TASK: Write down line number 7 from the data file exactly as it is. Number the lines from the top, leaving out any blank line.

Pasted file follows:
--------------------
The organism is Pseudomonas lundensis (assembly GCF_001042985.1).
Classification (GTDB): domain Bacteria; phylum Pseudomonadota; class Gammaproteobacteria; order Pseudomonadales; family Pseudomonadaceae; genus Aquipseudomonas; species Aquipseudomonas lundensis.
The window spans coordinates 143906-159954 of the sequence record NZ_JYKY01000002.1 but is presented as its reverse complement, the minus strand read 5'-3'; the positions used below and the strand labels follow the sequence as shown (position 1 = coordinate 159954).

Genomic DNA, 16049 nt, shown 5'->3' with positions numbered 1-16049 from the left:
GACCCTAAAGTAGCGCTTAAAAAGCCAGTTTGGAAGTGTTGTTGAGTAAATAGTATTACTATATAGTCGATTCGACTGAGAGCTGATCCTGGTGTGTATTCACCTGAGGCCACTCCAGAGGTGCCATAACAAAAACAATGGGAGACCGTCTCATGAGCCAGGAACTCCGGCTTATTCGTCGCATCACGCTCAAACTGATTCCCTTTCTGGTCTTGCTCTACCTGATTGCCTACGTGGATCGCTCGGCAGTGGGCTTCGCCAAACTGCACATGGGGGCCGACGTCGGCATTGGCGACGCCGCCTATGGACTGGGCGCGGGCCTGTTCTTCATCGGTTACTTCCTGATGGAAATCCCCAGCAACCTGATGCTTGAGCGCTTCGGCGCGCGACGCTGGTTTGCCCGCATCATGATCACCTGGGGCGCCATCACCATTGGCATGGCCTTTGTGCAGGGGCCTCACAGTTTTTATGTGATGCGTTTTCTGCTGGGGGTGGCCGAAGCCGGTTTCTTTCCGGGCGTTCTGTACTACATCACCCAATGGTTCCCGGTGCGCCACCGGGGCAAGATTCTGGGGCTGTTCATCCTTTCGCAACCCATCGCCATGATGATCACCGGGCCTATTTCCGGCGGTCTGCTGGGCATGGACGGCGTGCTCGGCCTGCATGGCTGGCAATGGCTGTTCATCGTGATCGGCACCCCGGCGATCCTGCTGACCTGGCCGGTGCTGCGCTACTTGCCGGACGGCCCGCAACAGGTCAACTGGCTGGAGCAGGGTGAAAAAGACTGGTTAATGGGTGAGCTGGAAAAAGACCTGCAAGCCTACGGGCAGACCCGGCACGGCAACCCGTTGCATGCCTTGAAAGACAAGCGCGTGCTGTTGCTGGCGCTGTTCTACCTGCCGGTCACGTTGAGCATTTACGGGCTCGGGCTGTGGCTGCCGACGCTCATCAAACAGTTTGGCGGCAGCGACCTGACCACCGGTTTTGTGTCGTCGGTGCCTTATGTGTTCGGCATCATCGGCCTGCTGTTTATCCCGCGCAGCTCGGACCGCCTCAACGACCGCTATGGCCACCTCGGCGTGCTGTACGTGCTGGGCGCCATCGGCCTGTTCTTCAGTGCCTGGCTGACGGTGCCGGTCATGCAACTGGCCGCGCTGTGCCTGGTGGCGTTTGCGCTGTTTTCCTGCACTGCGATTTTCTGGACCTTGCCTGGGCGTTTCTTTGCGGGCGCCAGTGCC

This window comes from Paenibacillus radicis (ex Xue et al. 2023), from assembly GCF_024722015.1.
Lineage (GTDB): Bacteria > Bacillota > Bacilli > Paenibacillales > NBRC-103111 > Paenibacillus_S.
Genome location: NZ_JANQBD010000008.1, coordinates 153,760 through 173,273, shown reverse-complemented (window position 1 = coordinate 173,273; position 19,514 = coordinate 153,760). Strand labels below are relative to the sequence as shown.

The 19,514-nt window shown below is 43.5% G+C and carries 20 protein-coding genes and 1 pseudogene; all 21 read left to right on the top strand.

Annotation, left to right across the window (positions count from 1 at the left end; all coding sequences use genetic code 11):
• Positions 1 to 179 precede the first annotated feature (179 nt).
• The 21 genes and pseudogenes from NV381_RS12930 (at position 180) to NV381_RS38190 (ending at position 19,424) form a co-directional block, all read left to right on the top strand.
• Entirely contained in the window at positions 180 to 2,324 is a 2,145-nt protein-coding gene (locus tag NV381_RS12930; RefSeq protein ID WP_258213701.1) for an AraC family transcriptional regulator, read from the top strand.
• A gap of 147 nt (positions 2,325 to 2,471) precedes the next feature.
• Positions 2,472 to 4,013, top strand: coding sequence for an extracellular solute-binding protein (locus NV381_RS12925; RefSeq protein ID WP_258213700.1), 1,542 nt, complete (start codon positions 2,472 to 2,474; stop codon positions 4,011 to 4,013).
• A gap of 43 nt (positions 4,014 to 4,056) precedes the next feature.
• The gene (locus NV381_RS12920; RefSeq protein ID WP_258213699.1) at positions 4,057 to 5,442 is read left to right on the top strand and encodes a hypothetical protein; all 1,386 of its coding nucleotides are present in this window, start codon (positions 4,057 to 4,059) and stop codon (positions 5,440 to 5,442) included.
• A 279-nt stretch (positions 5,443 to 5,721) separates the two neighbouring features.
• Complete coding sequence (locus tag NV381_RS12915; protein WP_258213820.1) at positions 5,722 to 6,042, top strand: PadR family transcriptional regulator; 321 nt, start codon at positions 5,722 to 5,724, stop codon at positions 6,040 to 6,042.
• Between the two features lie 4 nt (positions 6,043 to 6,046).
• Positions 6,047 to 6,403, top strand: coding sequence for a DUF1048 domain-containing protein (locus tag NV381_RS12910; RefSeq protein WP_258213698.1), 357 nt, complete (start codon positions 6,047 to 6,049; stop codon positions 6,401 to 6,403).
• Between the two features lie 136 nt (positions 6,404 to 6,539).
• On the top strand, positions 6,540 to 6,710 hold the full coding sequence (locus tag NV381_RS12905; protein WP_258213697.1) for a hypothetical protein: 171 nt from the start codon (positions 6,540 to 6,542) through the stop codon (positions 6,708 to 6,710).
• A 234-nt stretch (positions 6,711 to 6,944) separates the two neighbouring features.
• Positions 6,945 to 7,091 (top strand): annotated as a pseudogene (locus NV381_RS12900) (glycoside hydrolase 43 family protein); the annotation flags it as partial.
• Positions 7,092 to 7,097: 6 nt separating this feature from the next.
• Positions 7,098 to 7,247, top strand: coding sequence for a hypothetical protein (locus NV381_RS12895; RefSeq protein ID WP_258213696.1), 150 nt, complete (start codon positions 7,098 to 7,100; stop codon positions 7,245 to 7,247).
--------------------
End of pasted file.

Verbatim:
Lineage (GTDB): Bacteria > Bacillota > Bacilli > Paenibacillales > NBRC-103111 > Paenibacillus_S.